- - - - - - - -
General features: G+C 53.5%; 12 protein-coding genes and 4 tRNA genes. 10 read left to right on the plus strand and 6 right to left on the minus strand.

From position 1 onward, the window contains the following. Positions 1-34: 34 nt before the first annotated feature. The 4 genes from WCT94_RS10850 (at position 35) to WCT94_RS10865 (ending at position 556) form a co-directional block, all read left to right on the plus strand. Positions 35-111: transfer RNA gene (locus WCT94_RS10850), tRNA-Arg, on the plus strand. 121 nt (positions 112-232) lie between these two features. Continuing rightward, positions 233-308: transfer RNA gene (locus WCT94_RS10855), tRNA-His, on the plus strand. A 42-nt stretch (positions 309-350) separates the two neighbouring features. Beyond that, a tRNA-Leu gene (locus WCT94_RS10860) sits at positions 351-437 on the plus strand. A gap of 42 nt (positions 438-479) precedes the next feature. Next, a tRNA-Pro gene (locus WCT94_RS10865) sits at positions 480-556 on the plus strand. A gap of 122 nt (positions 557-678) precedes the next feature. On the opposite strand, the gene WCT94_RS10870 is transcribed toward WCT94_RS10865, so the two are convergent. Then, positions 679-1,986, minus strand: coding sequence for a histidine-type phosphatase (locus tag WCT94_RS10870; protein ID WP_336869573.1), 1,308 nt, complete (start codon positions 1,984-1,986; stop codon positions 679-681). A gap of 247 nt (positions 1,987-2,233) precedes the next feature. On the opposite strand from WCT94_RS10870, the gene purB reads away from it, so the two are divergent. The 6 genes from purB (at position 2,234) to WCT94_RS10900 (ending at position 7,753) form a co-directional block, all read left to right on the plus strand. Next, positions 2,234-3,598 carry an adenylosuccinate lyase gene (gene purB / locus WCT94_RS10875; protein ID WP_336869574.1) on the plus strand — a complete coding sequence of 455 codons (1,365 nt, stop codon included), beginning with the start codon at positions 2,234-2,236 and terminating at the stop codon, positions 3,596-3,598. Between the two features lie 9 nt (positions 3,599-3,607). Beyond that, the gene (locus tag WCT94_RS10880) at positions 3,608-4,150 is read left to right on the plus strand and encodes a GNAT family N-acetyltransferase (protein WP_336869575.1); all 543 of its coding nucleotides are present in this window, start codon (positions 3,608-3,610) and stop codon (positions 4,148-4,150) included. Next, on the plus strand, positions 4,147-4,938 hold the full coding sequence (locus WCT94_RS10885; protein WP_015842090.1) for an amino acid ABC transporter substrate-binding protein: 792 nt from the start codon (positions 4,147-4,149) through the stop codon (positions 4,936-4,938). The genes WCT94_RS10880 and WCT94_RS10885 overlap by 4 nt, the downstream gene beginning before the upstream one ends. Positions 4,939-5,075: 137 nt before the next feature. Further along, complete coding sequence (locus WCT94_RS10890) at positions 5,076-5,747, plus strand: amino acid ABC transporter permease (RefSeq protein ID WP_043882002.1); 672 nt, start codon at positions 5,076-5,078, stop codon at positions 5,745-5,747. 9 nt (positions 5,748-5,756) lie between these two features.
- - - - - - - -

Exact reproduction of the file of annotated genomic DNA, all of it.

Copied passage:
General features: G+C 53.5%; 12 protein-coding genes and 4 tRNA genes. 10 read left to right on the plus strand and 6 right to left on the minus strand.

From position 1 onward, the window contains the following. Positions 1-34: 34 nt before the first annotated feature. The 4 genes from WCT94_RS10850 (at position 35) to WCT94_RS10865 (ending at position 556) form a co-directional block, all read left to right on the plus strand. Positions 35-111: transfer RNA gene (locus WCT94_RS10850), tRNA-Arg, on the plus strand. 121 nt (positions 112-232) lie between these two features. Continuing rightward, positions 233-308: transfer RNA gene (locus WCT94_RS10855), tRNA-His, on the plus strand. A 42-nt stretch (positions 309-350) separates the two neighbouring features. Beyond that, a tRNA-Leu gene (locus WCT94_RS10860) sits at positions 351-437 on the plus strand. A gap of 42 nt (positions 438-479) precedes the next feature. Next, a tRNA-Pro gene (locus WCT94_RS10865) sits at positions 480-556 on the plus strand. A gap of 122 nt (positions 557-678) precedes the next feature. On the opposite strand, the gene WCT94_RS10870 is transcribed toward WCT94_RS10865, so the two are convergent. Then, positions 679-1,986, minus strand: coding sequence for a histidine-type phosphatase (locus tag WCT94_RS10870; protein ID WP_336869573.1), 1,308 nt, complete (start codon positions 1,984-1,986; stop codon positions 679-681). A gap of 247 nt (positions 1,987-2,233) precedes the next feature. On the opposite strand from WCT94_RS10870, the gene purB reads away from it, so the two are divergent. The 6 genes from purB (at position 2,234) to WCT94_RS10900 (ending at position 7,753) form a co-directional block, all read left to right on the plus strand. Next, positions 2,234-3,598 carry an adenylosuccinate lyase gene (gene purB / locus WCT94_RS10875; protein ID WP_336869574.1) on the plus strand — a complete coding sequence of 455 codons (1,365 nt, stop codon included), beginning with the start codon at positions 2,234-2,236 and terminating at the stop codon, positions 3,596-3,598. Between the two features lie 9 nt (positions 3,599-3,607). Beyond that, the gene (locus tag WCT94_RS10880) at positions 3,608-4,150 is read left to right on the plus strand and encodes a GNAT family N-acetyltransferase (protein WP_336869575.1); all 543 of its coding nucleotides are present in this window, start codon (positions 3,608-3,610) and stop codon (positions 4,148-4,150) included. Next, on the plus strand, positions 4,147-4,938 hold the full coding sequence (locus WCT94_RS10885; protein WP_015842090.1) for an amino acid ABC transporter substrate-binding protein: 792 nt from the start codon (positions 4,147-4,149) through the stop codon (positions 4,936-4,938). The genes WCT94_RS10880 and WCT94_RS10885 overlap by 4 nt, the downstream gene beginning before the upstream one ends. Positions 4,939-5,075: 137 nt before the next feature. Further along, complete coding sequence (locus WCT94_RS10890) at positions 5,076-5,747, plus strand: amino acid ABC transporter permease (RefSeq protein ID WP_043882002.1); 672 nt, start codon at positions 5,076-5,078, stop codon at positions 5,745-5,747. 9 nt (positions 5,748-5,756) lie between these two features.